BMW X5 M roars from 0-100km/h in a sportscar-like 3.8 seconds. Picture: SUPPLIED
BMW X5 M roars from 0-100km/h in a sportscar-like 3.8 seconds. Picture: SUPPLIED

A 2.4-ton SUV that sprints from 0-100km/h in just 3.8 seconds. That is the new BMW X6 M Competition and X5 M Competition distilled into one rather impressive-looking equation.

In bygone times, SUVs were practical, family-focused vehicles designed to go adventuring on road and trail, able to continue the journey even when the tar road ended.

Then the sports SUV was conceived and it spawned a legion of muscled-up turbo beasts with cage-fighter personalities, including the BMW X5 and X6 duo which first acquired M badges 10 years ago.

Now the latest “M-hanced” versions have arrived in SA, and both the squarer X5 and swoopier X6 have the latest 4.4l V8 twin turbo engine under their bonnets — the same one that powers various M-badged BMWs including the M5 and M8.

You won’t take these Bavarian brutes onto an offroad trail with their low-profile tyres, but you are able to dice them against Porsches on the tar.

The high-revving BMW V8 produces 460kW at 6,000rpm and 750Nm of torque between 1,800 to 5,600rpm, laid down via an xDrive all-wheel drive system and eight-speed M Steptronic transmission.

Overseas the X6 M and X5 M are also offered in regular 441kW guise, but only the full-fat 460kW Competition versions are coming to SA given local buyers’ appetite for max performance. That’a a 37kW power increase over their respective predecessors, and the claimed 3.8 second 0-100 time is a significant 0.4 seconds faster than before.

The X6 version has less boot space but more attitude. Picture: SUPPLIED
The X6 version has less boot space but more attitude. Picture: SUPPLIED

The big Beemers displayed impressive distance-gulping and road-clawing ability when I drove them on the roads of Gauteng’s cradle of humankind and the Zwartkops raceway at the media launch last week, in what was the first physical car launch held in SA since the beginning of lockdown.

It’s an almighty shove you feel when thrusting the throttle, and there’s so much instant get-up-and-go you have to keep reminding yourself that this is a heavy SUV and not a supercar. There’s oodles of torque throughout the rev range, the kind that swiftly fires the vehicle past long trucks when overtaking is called for.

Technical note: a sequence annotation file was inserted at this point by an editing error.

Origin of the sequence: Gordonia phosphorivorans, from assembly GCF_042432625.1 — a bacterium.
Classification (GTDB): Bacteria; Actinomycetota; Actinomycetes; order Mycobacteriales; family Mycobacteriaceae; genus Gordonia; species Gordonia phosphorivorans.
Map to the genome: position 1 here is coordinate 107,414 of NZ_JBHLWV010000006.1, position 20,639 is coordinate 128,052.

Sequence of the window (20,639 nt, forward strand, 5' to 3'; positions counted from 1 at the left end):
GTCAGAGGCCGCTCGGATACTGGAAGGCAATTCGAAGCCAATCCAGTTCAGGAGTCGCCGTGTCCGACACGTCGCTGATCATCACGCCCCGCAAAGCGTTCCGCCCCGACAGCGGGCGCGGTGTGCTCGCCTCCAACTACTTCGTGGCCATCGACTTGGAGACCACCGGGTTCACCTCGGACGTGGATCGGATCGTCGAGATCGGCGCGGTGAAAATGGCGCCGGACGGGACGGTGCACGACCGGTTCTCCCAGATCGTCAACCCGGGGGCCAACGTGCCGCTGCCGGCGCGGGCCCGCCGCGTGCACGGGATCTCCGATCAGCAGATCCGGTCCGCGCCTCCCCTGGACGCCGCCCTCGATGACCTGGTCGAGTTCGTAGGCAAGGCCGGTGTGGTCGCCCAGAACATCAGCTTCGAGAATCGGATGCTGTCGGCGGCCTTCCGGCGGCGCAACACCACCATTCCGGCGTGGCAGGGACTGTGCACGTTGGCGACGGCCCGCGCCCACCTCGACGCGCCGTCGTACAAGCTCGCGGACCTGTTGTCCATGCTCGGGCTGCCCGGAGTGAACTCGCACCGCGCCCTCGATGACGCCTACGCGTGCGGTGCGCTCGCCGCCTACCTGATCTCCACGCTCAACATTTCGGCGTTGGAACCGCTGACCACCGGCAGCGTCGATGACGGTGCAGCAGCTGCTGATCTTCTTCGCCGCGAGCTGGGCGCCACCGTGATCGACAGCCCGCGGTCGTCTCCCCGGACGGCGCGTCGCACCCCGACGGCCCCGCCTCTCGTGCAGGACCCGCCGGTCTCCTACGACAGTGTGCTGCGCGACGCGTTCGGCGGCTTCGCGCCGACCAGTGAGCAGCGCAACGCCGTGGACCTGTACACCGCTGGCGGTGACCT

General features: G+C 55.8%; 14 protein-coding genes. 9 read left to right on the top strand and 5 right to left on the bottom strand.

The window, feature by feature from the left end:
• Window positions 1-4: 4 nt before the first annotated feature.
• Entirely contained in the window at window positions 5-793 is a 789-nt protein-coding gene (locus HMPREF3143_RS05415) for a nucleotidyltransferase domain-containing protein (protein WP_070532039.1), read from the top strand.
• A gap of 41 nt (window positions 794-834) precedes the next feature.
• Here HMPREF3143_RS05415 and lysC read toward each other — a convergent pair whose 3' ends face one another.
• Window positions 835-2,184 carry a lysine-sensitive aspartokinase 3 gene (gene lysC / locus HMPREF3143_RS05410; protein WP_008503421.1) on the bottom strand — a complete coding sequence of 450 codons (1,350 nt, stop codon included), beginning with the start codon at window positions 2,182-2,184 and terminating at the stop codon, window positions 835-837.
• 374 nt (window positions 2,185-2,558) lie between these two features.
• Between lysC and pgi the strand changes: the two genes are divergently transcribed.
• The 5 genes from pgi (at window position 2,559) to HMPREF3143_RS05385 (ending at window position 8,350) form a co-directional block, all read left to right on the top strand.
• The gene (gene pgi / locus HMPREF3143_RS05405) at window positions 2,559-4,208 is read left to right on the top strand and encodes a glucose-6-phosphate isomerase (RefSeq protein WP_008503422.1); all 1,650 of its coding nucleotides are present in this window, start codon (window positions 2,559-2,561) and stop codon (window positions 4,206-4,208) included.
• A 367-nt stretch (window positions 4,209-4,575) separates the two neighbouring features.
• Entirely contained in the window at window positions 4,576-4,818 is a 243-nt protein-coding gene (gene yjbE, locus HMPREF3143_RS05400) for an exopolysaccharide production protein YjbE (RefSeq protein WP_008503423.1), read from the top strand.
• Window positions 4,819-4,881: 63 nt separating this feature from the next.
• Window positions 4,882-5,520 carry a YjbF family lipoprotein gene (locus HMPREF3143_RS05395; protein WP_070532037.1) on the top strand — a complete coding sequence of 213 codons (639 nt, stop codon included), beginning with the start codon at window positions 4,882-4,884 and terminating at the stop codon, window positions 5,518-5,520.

Horsepower lovers will find no unsatisfied cravings in these M Competition models, and the power’s seamlessly managed by a slick auto transmission. The V8 blurts a sporty soundtrack without being overly vocal.

The rear-biased xDrive is assisted by an Active M Differential to maximise traction and dynamics during high-adrenaline driving. For the first time BMW is using an asymmetrical wheel/tyre setup, with 21-inch M light-alloy wheels fitted up front and 22-inchers at the rear.

An M-specific adaptive suspension with electronically controlled dampers, active roll stabilisation, M Servotronic steering and Dynamic Stability Control form part of the M Dynamic Mode. At a press of a button drivers can choose between pre-programmed Road, Sport and Track settings, or configure two personalised setups that are accessible via M buttons on the steering wheel.

The cabins lay on business class with a sports twist. Picture: SUPPLIED
The cabins lay on business class with a sports twist. Picture: SUPPLIED

The athletic nature of this duo is always apparent, more focused on the sport than comfort side of the equation. In Road mode the ride’s fairly comfortable on the softened springs, but the low profile tyres “brr” noticeably over rougher roads.

For a large SUV the X5 M Competition could be hustled with a fair amount of gusto around Pretoria’s tight, twisty Zwartkops circuit. The suspension-stiffened Track mode did a good job of masking the mass and preventing the hefty vehicle from feeling too spongy under hard cornering, although there was still some body lean.

The best part was how these big Beemers didn’t run into frustrating understeer when driven on the limits. Although this version of xDrive doesn’t give the option of a full rear-wheel drive mode like the M5 sedan, the rear-biased system ushers the big SUVs through corners with a neutral nature.

As much grip as there is, the stability control system comes into play a lot when you’re driving pedal to the metal, but in a non-intrusive way that gently reins in the horses without rude power pauses.

Arresting speed is taken care of by high-performance M compound brakes, and for the two laps at a time we were allocated they provided outstanding stopping power and didn’t fade.

BMW’s high-performance SUVs come with war paint in the form of large air intakes,  M gills on the front side panels, black-framed kidney grille, a roof/rear spoiler, rear diffuser and two pairs of double-barrelled exhausts.

The X5 M Competition and X6 M Competition also come out of the box with an M‑specific cockpit design that includes a configurable Head-Up Display, M multifunction seats and BMW Individual fine-grain Merino full leather trim.

Standard specification also includes the “Hey BMW” talking Personal Assistant and the Parking Assistant. A large selection of driver assistance systems and BMW Laser light are available as options.


BMW X5 M Competition — R2,632,258

BMW X6 M Competition — R2,733,420

Key rivals — price and power comparison

Maserati Levante Trofeo, R3.75m — 433kW/730Nm

Porsche Cayenne Turbo, R2.3m — 404kW/770Nm

Bentley Bentayga V8, R3.4m — 404kW/770Nm

Bentley Bentayga Speed, R4.6m — 467kW/900Nm

Lamborghini Urus, R3.5m — 478kW/850Nm

Jaguar F-Pace SVR, R1.5m — 405kW/680Nm

Jeep Grand Cherokee Trackhawk, R2.2m — 522kW/875Nm

Range Rover Autobiography Supercharged, R4.4m — 416kW/700Nm

Range Rover Sport SVR, R2.4m — 423kW/700Nm


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